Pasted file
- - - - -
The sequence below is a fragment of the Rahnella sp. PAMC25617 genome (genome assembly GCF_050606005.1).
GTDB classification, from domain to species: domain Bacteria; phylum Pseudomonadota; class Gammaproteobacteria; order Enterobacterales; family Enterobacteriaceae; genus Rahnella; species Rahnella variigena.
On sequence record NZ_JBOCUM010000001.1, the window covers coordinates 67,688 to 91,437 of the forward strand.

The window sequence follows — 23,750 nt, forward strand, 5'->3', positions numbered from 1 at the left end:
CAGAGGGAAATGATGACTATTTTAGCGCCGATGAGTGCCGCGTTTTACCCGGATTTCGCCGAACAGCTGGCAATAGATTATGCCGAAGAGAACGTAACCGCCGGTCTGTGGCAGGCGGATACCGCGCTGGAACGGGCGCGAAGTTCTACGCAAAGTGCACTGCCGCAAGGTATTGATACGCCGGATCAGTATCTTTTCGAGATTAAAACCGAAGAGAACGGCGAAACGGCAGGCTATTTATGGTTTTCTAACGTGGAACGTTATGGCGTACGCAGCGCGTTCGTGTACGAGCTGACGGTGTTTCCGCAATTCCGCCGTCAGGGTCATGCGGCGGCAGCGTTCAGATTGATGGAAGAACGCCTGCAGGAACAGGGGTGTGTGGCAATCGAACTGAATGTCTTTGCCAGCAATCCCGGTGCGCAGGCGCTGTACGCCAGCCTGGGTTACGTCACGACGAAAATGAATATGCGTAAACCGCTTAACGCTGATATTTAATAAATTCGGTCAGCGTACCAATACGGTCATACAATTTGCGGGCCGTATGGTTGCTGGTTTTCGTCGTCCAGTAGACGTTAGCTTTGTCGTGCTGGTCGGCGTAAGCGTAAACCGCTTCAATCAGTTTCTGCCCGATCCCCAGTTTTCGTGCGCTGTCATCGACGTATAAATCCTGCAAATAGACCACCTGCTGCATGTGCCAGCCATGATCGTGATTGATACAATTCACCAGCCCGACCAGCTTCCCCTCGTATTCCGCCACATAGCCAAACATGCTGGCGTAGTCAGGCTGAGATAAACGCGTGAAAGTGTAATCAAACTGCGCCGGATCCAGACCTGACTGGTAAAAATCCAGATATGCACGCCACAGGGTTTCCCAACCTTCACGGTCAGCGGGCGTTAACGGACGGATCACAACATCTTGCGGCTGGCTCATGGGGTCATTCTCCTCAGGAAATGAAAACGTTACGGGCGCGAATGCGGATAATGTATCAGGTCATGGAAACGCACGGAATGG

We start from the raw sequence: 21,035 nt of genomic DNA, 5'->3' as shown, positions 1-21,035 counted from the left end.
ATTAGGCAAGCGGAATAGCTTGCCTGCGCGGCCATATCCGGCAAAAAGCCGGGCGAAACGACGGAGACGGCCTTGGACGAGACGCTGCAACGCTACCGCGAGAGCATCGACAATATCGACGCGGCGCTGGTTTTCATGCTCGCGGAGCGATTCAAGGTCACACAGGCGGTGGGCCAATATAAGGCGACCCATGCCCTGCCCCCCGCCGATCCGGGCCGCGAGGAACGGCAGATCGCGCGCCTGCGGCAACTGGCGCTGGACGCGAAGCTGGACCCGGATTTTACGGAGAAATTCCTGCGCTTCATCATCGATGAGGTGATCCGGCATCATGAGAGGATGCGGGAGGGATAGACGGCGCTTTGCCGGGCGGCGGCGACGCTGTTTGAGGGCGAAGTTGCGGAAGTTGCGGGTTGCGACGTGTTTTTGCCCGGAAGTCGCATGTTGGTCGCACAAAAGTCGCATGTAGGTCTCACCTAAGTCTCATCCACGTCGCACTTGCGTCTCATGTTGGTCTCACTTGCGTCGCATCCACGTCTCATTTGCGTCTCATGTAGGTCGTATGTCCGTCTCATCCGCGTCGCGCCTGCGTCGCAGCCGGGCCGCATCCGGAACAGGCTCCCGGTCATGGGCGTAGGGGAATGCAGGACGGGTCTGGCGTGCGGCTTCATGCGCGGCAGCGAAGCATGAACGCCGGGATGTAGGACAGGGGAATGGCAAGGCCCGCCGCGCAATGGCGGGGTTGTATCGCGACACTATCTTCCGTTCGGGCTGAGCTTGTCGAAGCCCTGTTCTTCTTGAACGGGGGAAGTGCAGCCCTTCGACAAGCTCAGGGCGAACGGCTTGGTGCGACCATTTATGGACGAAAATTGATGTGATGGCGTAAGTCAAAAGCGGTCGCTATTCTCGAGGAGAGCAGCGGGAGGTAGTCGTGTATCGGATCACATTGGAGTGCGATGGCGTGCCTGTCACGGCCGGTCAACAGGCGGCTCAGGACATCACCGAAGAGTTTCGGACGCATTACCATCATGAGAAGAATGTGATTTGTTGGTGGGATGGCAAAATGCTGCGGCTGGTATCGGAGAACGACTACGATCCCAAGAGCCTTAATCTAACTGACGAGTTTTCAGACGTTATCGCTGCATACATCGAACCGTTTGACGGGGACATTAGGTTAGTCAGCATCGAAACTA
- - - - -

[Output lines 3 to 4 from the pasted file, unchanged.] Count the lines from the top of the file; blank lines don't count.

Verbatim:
On sequence record NZ_JBOCUM010000001.1, the window covers coordinates 67,688 to 91,437 of the forward strand.

The window sequence follows — 23,750 nt, forward strand, 5'->3', positions numbered from 1 at the left end: